Over the decades, many Dick and Jane materials were produced. Along with the readers and primers mentioned, there were other subject books, such as art, health, math, etc. There were teacher editions; books on teaching techniques; large display books placed on easels, called Our Big Book; posters and picture cut-outs for classroom display; picture and word flash cards; LP record albums; games for the classroom; and other teaching aids.

On the business end, Scott, Foresman and Co. sent out catalogs, newsletters, and promotional items, such as calendars, greeting cards, and Christmas ornaments. These items were produced in much smaller quantities and, being ephemeral in nature, are rare finds.

But Dick and Jane live on.

In 1977, George Segal and Jane Fonda would star in Fun with Dick and Jane, a film based on a Gerald Gaiser story about the failed promises of a Dick and Jane perfect world. (The film was remade with Jim Carrey and Tea Leoni in 2005.)

In 2003, Grosset & Dunlap rereleased original Dick and Jane primers, selling over 2.5 million copies in just over a year even with a publisher disclaimer that the books were nostalgic and not to be used to teach children to read. Due to the popularity of the reissue, reproductions and new related merchandise featuring the iconic imagery and catch phrases, like “See Spot run!”, has been produced.

Additional Resources:

A rather complete list of original Dick and Jane books is here.

Carole Kismaric’s Growing Up with Dick and Jane: Learning and Living the American Dream captures the nostalgia while tracing the cultural points of the Dick and Jane series.

Image Credits:
(In order they appear)

Our Big Book, Dick and Jane Teacher’s Classroom Edition, via into_vintage.

First Dick and Jane book, the 1930 Elson Basic reader, via Tiny Town Books & Toys.

Set of 11 vintage Dick and Jane readers from the 1940s and set of 13 readers from the 1950s, via Wahoos House.

The 1963 Judy, John And Jean New Cathedral Basic Reader, via Keller Books.

Set of 13 books from 1960s, via Wahoos House.

A set of 1930s Dick and Jane flashcards, via Wahoos House; vintage Dick and Jane Blackout Game, circa 1950s, and 1951 Poetry Time three-record Dick and Jane set, narrated in the voice of May Hill Arbuthnot one of the original Dick and Jane authors, via Tiny Town Books & Toys.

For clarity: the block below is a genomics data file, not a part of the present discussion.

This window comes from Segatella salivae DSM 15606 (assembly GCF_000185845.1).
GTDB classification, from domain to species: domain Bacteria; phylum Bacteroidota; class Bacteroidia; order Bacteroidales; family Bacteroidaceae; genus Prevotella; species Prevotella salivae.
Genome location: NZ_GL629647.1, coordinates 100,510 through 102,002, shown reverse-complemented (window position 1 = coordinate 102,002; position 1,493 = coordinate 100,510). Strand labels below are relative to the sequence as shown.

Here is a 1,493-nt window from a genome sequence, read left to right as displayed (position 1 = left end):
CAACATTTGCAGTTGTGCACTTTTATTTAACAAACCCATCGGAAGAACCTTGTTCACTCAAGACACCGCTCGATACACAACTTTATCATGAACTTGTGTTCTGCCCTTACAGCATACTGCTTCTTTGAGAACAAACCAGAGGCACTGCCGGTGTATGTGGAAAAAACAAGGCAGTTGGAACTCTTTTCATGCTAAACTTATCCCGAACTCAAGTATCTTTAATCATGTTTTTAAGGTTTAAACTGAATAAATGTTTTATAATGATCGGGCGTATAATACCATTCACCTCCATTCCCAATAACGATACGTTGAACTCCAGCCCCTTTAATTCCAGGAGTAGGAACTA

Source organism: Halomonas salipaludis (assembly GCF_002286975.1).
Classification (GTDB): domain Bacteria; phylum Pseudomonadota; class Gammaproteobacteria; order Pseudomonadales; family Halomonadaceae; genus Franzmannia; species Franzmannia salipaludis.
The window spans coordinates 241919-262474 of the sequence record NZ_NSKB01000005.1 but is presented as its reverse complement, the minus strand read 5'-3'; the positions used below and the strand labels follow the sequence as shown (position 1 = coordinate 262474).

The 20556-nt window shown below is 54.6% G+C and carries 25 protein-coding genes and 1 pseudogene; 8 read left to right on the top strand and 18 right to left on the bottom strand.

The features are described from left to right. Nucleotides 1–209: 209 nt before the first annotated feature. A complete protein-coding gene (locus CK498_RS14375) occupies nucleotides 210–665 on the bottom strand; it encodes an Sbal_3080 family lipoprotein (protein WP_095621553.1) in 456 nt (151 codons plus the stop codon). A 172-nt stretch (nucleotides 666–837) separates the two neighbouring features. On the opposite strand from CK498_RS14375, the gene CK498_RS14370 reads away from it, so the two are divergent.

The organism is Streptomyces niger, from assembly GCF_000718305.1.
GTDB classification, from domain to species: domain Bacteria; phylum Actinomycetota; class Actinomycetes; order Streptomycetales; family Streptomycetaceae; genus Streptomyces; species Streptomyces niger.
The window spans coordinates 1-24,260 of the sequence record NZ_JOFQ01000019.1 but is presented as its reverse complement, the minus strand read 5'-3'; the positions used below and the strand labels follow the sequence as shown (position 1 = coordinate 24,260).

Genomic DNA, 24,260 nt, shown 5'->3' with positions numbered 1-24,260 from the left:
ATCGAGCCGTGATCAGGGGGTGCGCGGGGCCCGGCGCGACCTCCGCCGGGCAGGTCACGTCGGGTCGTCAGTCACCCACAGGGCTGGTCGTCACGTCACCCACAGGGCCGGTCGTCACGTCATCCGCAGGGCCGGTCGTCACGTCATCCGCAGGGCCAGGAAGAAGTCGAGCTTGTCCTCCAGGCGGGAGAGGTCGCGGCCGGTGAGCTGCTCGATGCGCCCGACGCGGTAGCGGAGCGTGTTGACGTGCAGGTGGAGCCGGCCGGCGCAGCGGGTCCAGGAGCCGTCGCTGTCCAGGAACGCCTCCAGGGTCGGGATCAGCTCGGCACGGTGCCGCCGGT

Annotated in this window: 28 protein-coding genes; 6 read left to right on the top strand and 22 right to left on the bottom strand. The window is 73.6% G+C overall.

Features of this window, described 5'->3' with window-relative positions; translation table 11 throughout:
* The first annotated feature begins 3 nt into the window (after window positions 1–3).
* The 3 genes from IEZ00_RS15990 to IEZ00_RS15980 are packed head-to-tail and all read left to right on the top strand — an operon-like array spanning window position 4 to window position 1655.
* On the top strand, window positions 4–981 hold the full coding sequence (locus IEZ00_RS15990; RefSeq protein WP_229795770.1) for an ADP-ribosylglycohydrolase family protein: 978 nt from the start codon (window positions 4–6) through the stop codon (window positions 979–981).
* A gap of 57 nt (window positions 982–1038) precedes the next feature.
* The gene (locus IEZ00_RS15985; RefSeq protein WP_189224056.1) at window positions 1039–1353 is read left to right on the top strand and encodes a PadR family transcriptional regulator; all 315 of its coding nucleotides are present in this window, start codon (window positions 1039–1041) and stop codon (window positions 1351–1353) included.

The 1954 Scott, Foresman and Company Dick and Jane sales catalog, via Tiny Town Books & Toys.

Vintage Tee-Vee Howdy Doody Toys

When I first discovered this little plastic man with a movable mouth in an auction lot of winnings, I thought the was Uncle Sam or something because of his red, white, and blue coloring — and the hat. Well, he’s red, pinkish, and blue… And the hat wasn’t your typical Uncle Sam hat, but that’s what I thought. Until my mom schooled me that he was Mayor Phineas T. Bluster from the Howdy Doody Show.

Sometimes you’ll see these vintage plastic figures called “cake toppers” but while there’s nothing to stop anyone from using them on top of cakes, these are little plastic toy puppets made for children who were fans of Howdy Doody. They were early television show merchandising tie-ins from TeeVee, Kagran Corp.

According to one of the original point-of-sale display cards, there were five characters from this classic TV show: Mr. Buster, Clarabell, Howdy Doody, Princess Summerfall-Winterspring, and Dilly Dally.

The display card encourages kids to “Put On Your Own Puppet Show.” To make them talk, “simply jiggle the lever in back of his head.” That’s a bit less than Buffalo Bob Smith had to do. *wink*

Staying in character, Clarabell does not talk — instead, kids could blow his “musical” horn.

The toys stand about four inches tall and are made of plastic, not celluloid.

Additional Image Credits:

Original Tee Vee display card via 69ferrari69.

Photo of all five vintage Tee-Vee Howdy Doody toys by Kagran via PACKRAT-COLLECTIBLES130.

Vintage Chalkware Baby Statue With Removable Diapers

This vintage chalkware piece isn’t as creepy (or racist) as these vintage chalkware babies, but there’s still something creepy about the “hair” spray-painted on it… It reminds me of the old bowl-haircuts mom used to give us. *wink*

The baby’s diaper is cloth and even has old (rusty) safety pins holding them up. This I found surprising as, even though I collect old chalkware pieces, it is the first time I’ve seen clothing or fabric attached to a piece of chalkware that wasn’t of the erotic varieties. (I’ve seen a few female nudes in chalkware or plaster which have little fabric or fringed skirts of sorts.) Have any of you seen old chalkware items with which have anything removable like that?